To the People Who Think I 'Sugarcoat' Our Experiences With Autism
Listen up, and please listen carefully. I have something important to say.
Or, don’t listen. Don’t read any further, if you don’t want to. Maybe you don’t care what I have to say, and that’s OK, too.
I’m speaking to all of you, though.
I’m speaking to all parents to children with autism who have chosen to share your journeys. I’m reaching out to all of you, who, after the day has long since taken every drop of energy in your reserve, dig even deeper to live the day all over again just to let someone else know they’re not alone. What a profound, selfless gesture it is to do so. Your unabashed honesty brings clarity to so many, yet you face scrutiny from other parents for not being “real” enough. I know this because I’ve been there, repeatedly.
“Too cute and sugarcoated” was one bit of feedback I received on a recent piece. “… don’t downplay its seriousness with hearts and rainbows” was another. I accept what I write will not resonate with everyone, but this was just disheartening. With that in mind, I’m going to offer an explanation in regards to the manner in which I choose to convey the messages I share. In doing so, I’m speaking directly to those of you who have chosen to pass judgment.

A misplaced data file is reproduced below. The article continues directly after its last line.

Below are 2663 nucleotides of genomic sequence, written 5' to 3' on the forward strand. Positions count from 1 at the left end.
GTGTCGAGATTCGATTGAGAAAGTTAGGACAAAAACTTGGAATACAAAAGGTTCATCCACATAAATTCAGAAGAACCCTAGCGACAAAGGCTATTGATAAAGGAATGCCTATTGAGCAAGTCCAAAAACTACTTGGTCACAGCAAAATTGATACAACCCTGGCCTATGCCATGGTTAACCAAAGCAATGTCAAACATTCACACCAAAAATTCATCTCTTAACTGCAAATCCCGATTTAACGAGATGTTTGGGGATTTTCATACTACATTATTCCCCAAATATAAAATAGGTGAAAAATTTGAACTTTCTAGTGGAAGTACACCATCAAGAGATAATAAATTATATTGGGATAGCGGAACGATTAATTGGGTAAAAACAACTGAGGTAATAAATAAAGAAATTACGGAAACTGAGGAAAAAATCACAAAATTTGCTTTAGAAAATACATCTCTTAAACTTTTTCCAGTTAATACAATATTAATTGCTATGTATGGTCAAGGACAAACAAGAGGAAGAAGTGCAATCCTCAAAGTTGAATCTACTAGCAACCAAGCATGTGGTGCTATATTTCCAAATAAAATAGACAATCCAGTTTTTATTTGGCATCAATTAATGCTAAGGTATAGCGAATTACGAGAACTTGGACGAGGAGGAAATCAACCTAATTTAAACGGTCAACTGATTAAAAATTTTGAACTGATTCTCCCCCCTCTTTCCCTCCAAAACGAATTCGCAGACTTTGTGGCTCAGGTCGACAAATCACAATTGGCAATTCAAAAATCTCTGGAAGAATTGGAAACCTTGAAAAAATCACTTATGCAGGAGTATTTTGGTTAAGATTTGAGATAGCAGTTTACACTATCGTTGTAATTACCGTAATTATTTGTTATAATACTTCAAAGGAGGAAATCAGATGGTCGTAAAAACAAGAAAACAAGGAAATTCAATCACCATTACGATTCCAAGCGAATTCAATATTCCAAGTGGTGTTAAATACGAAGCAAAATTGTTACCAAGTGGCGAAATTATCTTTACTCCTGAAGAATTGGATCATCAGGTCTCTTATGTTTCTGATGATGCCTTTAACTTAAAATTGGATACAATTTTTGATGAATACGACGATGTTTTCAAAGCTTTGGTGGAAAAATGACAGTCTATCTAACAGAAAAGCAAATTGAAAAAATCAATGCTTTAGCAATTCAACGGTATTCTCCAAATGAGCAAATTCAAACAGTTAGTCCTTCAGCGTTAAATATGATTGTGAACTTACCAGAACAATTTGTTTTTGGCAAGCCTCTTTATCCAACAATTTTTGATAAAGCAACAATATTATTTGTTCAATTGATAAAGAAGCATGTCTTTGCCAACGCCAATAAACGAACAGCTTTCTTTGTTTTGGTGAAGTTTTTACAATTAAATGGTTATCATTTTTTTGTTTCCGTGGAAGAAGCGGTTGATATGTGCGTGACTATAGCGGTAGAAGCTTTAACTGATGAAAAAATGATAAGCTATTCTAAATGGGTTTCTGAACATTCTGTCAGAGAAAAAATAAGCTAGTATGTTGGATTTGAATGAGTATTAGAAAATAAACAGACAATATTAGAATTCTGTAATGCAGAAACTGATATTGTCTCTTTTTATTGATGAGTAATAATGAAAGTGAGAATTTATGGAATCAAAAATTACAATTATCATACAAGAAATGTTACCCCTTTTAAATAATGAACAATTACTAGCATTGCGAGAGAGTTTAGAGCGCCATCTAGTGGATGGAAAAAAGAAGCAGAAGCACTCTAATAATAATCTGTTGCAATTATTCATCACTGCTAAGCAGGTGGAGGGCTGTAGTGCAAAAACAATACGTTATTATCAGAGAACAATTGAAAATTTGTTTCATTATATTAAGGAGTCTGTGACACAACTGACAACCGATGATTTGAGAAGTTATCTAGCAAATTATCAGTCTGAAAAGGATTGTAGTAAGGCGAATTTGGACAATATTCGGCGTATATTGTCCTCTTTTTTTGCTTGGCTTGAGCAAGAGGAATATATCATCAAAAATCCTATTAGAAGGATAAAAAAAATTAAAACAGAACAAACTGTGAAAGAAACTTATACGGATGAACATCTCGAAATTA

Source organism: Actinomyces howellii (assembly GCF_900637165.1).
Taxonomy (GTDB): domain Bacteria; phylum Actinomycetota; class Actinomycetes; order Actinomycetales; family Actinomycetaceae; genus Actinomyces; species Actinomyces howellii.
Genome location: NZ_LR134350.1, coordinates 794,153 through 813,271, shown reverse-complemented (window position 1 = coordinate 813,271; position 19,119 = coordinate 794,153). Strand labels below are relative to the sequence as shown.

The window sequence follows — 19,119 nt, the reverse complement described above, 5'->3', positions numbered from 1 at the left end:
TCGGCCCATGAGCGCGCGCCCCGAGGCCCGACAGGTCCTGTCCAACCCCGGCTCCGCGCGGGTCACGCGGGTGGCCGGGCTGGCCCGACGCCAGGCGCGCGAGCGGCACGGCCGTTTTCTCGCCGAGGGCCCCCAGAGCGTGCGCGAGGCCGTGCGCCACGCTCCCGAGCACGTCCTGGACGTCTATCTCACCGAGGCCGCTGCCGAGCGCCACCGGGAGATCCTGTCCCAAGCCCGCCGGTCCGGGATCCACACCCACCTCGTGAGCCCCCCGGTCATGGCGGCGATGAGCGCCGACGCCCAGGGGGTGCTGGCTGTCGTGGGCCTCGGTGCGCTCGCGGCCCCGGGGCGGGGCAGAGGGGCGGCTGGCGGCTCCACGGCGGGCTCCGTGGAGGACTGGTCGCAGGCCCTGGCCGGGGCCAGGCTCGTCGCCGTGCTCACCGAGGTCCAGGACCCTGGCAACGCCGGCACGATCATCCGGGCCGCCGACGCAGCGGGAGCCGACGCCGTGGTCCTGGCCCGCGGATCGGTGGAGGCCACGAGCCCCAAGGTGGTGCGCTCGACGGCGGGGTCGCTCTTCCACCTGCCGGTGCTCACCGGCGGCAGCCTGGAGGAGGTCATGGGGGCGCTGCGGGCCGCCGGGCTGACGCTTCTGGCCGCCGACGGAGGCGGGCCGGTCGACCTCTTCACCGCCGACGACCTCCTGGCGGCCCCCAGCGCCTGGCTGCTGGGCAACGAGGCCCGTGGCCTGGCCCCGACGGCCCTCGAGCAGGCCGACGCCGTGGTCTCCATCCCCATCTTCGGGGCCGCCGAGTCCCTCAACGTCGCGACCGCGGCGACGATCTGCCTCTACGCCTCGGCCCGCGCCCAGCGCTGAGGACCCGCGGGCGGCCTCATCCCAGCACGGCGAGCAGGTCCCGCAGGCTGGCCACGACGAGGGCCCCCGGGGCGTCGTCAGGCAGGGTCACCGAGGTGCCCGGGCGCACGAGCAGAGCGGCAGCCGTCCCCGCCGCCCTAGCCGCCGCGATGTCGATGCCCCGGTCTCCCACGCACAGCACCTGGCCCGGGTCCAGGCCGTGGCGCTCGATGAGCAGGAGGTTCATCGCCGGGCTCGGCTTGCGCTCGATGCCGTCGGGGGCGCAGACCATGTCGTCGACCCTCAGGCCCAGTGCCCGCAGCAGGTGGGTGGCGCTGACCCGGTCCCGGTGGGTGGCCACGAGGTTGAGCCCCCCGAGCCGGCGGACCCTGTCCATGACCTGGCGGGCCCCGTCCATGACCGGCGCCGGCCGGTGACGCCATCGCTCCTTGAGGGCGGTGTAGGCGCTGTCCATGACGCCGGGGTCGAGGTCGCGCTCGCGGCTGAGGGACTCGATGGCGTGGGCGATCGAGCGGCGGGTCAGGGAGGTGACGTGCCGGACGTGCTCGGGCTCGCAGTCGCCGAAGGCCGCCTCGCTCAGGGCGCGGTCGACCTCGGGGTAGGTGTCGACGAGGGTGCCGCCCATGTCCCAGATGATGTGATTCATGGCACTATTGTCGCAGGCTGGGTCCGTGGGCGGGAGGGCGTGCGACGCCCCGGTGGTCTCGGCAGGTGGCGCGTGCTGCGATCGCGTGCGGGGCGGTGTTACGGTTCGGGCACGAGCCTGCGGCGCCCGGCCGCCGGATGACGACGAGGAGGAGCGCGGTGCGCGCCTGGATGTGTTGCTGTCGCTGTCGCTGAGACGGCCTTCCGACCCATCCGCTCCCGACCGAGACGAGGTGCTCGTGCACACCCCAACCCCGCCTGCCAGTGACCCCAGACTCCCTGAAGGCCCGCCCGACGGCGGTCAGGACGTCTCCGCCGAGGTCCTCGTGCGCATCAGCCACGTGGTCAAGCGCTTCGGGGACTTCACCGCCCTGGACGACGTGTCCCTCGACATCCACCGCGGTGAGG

Just as my child on the spectrum does not fit into a particular mold, neither do I! There is no “one size fits all” manual for maneuvering through a life that includes autism. Therefore, there should be no expectation among parents in the same community in regards to what is deemed a “realistic” or “reasonable” outlook for a child’s future.
My daughter and I have a lot of less-than-stellar days. On these days, I have moments where I cry alone because I feel completely inadequate. However, hidden between those tumultuous moments have been some real moments of pride, inner strength, and pure joy. I write about these days, these experiences, as a whole. I don’t omit reality and write fairy tales as many have claimed. I do deliberately choose to focus on how these experiences have made me stronger and more capable. If that’s not your cup of tea, I accept that. What I do not accept is the notion that I’m misguided because the tone of my writing is too positive.
I have three children. Someday, they will undoubtedly plug their names, or mine, into a search engine. I want the results of that search to show them how much this experience has taught me as their mother.
The writing I choose to share is not “too” anything. It is my own. Writing is therapeutic. Just as it can cleanse the soul to vent, it can build confidence to write a positive message. I share my journey because I believe the lessons I learn may motivate others to push through. There’s nothing sugarcoated about it. My daughter inspires me, and I’m excited to watch her grow.